Three Ways to Keep Biting Bugs Away
Kevin Felts 07.10.17
Summer is here and so are the bugs. It seems like every year I get bit by a couple of ticks. Sometimes I get a tick walking around the farm, other times while hiking through the woods.
Several years ago I had two tick bites a few inches above my left ankle. The bites developed into an open sore that were each about the size of a pencil eraser. As men typically do, I did not want to go to the doctor and just treated them with over the counter antibiotic cream. Around six weeks later, they finally started to heal.
Another time I was not so lucky. After a tick bite I developed a high fever and spent a weekend in the hospital receiving intravenous antibiotics.
In the case of tick bites, prevention is truly the best medicine.
Let’s spend a few minutes talking about ways to keep biting bugs away, and not just ticks. For this article I want to include a video from Darwin on the trail who does an excellent job of talking about biting bugs where he hikes at.
Darwin on the trail does an excellent job of talking about mosquitoes, ticks and biting flies.
Regardless of all the bad things people say about deet, it is effective in keeping biting bugs at bay.
As I write this article, I am 49 years old and have have been using deet based products since I was a child. During the summer, my brother and I would go to Granny’s house for a weekend. While we were there, we would get covered in deet before we played in the creek.
When I was a teenager, my buddies and I would go camping in a patch of woods next to a marsh. Cans of Off were always brought with us.
If deet was a real problem wouldn’t it have shown up after 40 years of use?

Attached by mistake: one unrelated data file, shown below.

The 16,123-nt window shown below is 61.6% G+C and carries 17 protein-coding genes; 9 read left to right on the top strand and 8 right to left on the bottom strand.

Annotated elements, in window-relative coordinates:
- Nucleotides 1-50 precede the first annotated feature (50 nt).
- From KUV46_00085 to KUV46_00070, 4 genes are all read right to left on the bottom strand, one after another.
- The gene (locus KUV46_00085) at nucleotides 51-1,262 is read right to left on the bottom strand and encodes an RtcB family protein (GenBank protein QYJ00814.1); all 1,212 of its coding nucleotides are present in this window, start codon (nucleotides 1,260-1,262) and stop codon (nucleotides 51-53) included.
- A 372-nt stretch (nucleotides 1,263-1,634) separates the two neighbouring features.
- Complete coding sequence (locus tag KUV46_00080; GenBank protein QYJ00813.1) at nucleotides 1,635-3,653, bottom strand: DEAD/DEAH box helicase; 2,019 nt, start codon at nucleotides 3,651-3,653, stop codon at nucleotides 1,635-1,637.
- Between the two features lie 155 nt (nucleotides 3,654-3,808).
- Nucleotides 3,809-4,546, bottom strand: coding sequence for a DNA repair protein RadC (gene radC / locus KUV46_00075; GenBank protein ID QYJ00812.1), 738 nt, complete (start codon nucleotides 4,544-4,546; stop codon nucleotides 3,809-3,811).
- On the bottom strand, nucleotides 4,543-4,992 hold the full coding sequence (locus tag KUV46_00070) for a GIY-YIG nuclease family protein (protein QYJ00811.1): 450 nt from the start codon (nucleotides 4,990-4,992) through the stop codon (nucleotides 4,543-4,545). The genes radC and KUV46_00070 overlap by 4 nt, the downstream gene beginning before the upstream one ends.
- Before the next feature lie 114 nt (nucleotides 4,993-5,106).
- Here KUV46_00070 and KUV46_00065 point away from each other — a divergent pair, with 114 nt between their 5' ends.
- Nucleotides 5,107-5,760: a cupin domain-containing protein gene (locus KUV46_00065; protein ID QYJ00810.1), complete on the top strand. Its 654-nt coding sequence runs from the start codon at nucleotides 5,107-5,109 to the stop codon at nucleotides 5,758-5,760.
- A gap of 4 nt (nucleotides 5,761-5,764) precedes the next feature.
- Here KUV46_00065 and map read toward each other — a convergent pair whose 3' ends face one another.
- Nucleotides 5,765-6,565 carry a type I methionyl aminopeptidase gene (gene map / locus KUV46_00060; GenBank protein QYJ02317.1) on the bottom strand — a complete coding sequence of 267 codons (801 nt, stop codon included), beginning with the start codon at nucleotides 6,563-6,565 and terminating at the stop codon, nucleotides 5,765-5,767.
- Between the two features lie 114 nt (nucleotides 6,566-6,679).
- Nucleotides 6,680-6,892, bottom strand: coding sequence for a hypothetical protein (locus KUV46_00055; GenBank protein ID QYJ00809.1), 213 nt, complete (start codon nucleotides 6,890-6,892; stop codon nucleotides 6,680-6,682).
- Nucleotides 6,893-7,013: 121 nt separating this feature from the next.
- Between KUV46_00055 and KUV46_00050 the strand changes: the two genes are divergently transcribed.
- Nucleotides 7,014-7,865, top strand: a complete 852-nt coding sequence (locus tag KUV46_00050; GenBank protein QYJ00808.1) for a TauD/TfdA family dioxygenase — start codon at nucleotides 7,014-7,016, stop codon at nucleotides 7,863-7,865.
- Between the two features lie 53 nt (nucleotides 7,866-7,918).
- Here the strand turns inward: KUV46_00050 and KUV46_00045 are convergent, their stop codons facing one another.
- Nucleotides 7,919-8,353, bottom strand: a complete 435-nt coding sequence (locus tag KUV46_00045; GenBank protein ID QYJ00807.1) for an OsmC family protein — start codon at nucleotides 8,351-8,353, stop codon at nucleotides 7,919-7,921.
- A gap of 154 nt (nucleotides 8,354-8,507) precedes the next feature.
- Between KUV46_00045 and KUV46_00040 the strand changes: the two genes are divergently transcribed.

The Center for Disease Control says to use something with at least 20% DEET to prevent ticks.
Use repellent that contains 20 percent or more DEET, picaridin, or IR3535 on exposed skin for protection that lasts several hours.
Mosquito head-nets, long pants, long sleeve shirts, high top boots, tube socks, wide brim hats… etc.
When hiking in warm/hot weather, there has to be a happy medium between protecting yourself from bugs and overheating. In the summer of 2016, I went on a hiking trip. It was so hot, I had to go shirtless for most of the trip. Thankfully, I did not get any ticks.
My personal setup:
- High top boot, like a combat boot.
- Tube socks.
- Long pants.
- A breathable short sleeve shirt.
Just before heading out to the woods, I pull up my pants legs to about the knee, then spray the tube socks and boots with deet. Sometimes, I tuck the pants leg into the boot.
The vast majority of my tick bites have been around the ankles and on the back near the kidney area.
A hat will help keep deer and horse flies off your head.
In all honesty, I do not remember hearing about Permethrin until I watched the video by Darwin. According to the Environmental Protection Agency, it has been registered with the EPA since 1979.
Permethrin has been registered by the EPA since 1979. It is currently registered and sold in a number of products such as residential indoor and outdoor insect foggers and sprays, treated clothing, flea products for dogs, termite treatments, agricultural and livestock products, and mosquito abatement products.
According to the CDC, 0.5% permethrin is effective on keeping ticks away.
Use products that contain permethrin on clothing. Treat clothing and gear, such as boots, pants, socks and tents with products containing 0.5% permethrin.
I am going to order a bottle of Permethrin and use it on my next hiking trip.
It is not just the inconvenience, but also the disease issue that we should be concerned with. There are a handful of diseases that can be transmitted by ticks and mosquitoes.
Bugs do not have to ruin a hiking or camping trip. A little preventive medicine goes a long way.